Blockchain is generating a lot of buzz as a promising system to verify and track peer-to-peer transactions in the energy sector. It could have multiple applications although there is still debate about which, if any, will work well. What’s clear, however, is that companies are already exploring uses of blockchain to save energy. Let me tell you about three applications that show promise.
This year’s 4/20, the high holiday of marijuana culture, comes at a time of robust growth for the cannabis industry. All puns aside, this growth underscores the industry’s need for energy efficiency. As the market develops in states like California, where recreational sales began in January, and Massachusetts, which follows suit in July, and as additional medical and recreational markets emerge around the country, energy efficiency can help reduce the energy use and pollution associated with cannabis cultivation, processing, and distribution facilities.
During the holiday season, we are inundated with marketing messages as well as goods and services — hallmarks of our market economy. Popular products include holiday lights, once made only with incandescent bulbs but now mostly with LEDs. This shift to efficient LEDs is an offshoot of a much larger market transformation in lighting, which has saved vast amounts of energy.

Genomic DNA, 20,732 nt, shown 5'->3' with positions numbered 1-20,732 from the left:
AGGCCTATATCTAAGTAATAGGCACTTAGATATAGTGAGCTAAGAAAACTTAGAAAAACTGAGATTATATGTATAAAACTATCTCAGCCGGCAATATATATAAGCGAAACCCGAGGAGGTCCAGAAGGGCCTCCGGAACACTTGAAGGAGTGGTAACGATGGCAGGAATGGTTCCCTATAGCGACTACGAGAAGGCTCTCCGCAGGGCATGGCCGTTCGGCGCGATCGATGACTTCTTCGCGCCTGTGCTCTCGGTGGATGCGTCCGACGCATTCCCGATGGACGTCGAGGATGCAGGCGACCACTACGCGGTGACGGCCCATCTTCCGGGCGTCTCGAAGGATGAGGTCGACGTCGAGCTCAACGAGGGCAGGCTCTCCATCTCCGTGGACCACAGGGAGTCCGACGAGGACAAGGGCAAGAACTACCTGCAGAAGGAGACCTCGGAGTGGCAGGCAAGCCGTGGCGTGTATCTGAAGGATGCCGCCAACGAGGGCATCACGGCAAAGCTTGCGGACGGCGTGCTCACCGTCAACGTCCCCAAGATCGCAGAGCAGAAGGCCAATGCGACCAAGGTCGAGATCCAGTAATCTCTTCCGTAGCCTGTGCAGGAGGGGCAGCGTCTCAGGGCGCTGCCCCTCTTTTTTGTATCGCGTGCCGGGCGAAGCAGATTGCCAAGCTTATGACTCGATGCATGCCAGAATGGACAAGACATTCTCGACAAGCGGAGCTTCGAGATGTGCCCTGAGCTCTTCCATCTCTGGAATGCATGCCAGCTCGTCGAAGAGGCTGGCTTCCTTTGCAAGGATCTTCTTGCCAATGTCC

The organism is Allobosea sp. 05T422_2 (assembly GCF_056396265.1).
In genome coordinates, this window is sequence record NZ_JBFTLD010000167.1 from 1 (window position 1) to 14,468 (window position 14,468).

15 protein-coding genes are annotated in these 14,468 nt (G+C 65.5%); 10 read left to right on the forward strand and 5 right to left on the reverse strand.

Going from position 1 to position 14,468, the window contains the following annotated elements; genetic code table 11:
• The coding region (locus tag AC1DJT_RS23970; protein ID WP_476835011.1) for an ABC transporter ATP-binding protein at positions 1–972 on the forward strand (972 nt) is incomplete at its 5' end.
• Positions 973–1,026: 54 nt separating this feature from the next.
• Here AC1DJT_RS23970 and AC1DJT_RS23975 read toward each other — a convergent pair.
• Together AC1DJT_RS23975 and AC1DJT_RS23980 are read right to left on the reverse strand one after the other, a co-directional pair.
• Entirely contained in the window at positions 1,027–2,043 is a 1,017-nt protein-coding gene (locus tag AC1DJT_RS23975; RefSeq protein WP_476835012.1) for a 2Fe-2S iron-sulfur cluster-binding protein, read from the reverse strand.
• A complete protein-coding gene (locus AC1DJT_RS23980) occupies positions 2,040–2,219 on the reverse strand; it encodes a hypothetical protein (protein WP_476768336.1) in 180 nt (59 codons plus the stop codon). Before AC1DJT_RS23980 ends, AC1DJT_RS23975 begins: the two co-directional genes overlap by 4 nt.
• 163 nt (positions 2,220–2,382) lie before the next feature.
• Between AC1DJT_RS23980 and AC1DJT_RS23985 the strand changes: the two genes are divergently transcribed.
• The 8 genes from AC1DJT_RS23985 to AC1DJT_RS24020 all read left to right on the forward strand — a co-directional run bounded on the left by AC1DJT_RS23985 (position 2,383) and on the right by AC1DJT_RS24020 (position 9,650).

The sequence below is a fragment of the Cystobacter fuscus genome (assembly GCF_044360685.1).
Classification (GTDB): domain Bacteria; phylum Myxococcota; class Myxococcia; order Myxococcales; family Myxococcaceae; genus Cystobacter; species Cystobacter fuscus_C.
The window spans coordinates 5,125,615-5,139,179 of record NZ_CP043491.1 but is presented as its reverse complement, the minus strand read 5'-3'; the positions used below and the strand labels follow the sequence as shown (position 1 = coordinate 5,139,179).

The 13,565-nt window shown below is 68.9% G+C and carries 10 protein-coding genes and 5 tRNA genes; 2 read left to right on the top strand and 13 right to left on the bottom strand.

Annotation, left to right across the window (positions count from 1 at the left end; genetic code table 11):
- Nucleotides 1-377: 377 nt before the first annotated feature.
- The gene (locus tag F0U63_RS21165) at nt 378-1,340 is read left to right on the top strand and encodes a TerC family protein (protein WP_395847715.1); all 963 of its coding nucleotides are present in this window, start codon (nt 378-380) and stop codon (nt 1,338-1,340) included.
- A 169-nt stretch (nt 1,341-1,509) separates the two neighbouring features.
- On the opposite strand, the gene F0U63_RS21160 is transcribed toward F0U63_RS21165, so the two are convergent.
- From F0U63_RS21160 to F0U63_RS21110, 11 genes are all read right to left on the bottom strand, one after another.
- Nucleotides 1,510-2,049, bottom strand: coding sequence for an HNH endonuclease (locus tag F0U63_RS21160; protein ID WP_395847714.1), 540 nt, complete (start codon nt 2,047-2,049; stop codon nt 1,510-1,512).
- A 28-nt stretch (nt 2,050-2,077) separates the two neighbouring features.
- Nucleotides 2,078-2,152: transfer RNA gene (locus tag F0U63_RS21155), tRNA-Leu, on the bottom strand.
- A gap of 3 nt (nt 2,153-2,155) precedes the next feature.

At the end of February, the New York Public Service Commission (PSC) released its final decision in Phase One of its Reforming the Energy Vision (REV) docket. We applaud the commission’s efforts to address 21st-century energy service needs and the improvements in this decision compared to the initial straw proposal.
Washington, D.C.—Well-targeted energy efficiency tax incentives will result in significant energy savings and will get more energy-efficient products into the market faster, according to Steven Nadel, executive director of the American Council for an Energy-Efficient Economy, who testified before the U.S. Senate Finance Committee today. The Senate hearing focused on appropriate uses of the federal tax code for promoting investments in energy efficiency, particularly in the context of emerging discussions on tax reform.
The impact of investments in energy efficiency extends well beyond reducing energy costs or addressing the environmental impacts of energy extraction and use. These investments provide jobs for American workers and help them to support their families and communities.
The economic benefits of energy efficiency extend far beyond lowering energy bills for consumers. Efficiency also contributes to economic development and job creation. But who benefits most from these economic opportunities? At every step of the economic value chain produced by efficiency investments (see figure below), there are opportunities to target the economic and social benefits to those households, businesses, geographies, or sectors for whom they will make the biggest difference.
As the energy efficiency of products, homes, and businesses improves, it becomes less expensive to operate them. The rebound effect postulates that people increase their use of products and facilities as a result of this reduction in operating costs, thereby reducing the energy savings achieved. Periodically, some analysts raise questions about the rebound effect, arguing that it is a major factor that needs to be accounted for when analyzing energy efficiency programs.